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Objective Latinos are the largest and most rapidly growing minority population group in the USA and are disproportionally affected by obesity and related chronic diseases. Child care providers likely influence the eating and physical activity behaviours of children in their care, and therefore are important targets for interventions designed to prevent childhood obesity. Nonetheless, there is a paucity of research examining the behaviours of family child care home (FCCH) providers and whether they model healthy eating and physical activity behaviours. Therefore, this study explored Latino FCCH providers’ beliefs and practices related to healthy eating, physical activity and sedentary behaviours, and how they view their ability to serve as role models for these behaviours for young children in their care.

Methods This is a qualitative study consisting of six focus groups conducted in Spanish with a sample of 44 state-licensed Latino FCCH providers in the state of Massachusetts. Translated transcripts were analysed using thematic analyses to identify meaningful patterns.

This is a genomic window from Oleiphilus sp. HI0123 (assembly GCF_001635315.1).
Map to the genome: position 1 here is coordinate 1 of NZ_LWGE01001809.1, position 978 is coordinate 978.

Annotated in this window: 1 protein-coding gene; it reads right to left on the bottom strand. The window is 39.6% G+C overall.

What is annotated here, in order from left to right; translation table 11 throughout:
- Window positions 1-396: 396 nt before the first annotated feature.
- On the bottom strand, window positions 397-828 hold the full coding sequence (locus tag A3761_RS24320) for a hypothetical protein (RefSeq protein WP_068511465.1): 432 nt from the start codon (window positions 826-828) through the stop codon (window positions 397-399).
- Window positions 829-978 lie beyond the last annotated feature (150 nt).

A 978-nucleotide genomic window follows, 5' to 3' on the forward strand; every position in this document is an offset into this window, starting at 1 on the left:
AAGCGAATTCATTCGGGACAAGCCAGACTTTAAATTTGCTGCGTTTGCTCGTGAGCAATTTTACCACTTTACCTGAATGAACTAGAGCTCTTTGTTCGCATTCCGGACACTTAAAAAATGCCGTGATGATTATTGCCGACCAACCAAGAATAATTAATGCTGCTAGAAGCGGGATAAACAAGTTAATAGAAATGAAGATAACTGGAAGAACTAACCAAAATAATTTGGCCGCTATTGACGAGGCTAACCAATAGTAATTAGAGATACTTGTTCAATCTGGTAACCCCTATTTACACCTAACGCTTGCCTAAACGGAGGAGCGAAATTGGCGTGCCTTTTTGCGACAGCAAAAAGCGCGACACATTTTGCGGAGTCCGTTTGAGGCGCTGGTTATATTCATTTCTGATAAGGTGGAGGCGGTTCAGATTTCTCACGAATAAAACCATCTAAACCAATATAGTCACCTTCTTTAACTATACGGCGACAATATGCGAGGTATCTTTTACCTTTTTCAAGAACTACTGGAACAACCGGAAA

Results Analyses revealed that Latino FCCH providers have positive beliefs and attitudes about the importance of healthy eating and physical activity for children in their care, but personally struggle with these same behaviours and with maintaining a healthy weight status. The ability of Latino FCCH providers to model healthy eating and physical activity may be limited by their low self-efficacy in their ability to be physically active, eat a healthy diet and maintain a healthy weight.

Conclusions Interventions designed to improve healthy eating and physical activity behaviours of children enrolled in FCCHs should address providers’ own health behaviours as well as their modelling of these health behaviours. Future research can build on the findings of this qualitative study by quantifying Latino FCCH providers’ eating and physical activity behaviours, and determining how these behaviours influence behaviours and health outcomes of children in their care.

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Creative Commons License
This work is licensed under a Creative Commons Attribution-Noncommercial 4.0 License